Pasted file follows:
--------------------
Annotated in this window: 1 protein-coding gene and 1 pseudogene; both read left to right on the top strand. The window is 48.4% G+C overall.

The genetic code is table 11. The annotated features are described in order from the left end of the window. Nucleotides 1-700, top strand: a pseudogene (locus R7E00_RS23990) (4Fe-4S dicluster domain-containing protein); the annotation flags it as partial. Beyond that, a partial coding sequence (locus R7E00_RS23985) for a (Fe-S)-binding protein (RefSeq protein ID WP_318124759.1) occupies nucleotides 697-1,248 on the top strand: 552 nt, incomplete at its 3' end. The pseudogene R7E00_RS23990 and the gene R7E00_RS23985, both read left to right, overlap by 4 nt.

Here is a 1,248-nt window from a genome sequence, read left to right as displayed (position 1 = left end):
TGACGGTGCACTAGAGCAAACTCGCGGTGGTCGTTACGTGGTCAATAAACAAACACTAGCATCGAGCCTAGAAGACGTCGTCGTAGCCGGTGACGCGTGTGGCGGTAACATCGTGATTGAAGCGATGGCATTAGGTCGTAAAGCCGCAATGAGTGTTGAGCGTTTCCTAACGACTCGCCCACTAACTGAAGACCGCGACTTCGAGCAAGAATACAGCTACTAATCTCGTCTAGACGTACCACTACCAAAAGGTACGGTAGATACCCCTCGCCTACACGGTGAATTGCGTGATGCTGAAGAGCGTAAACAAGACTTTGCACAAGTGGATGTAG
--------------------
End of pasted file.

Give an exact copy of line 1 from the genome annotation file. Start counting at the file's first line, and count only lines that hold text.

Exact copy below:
Annotated in this window: 1 protein-coding gene and 1 pseudogene; both read left to right on the top strand. The window is 48.4% G+C overall.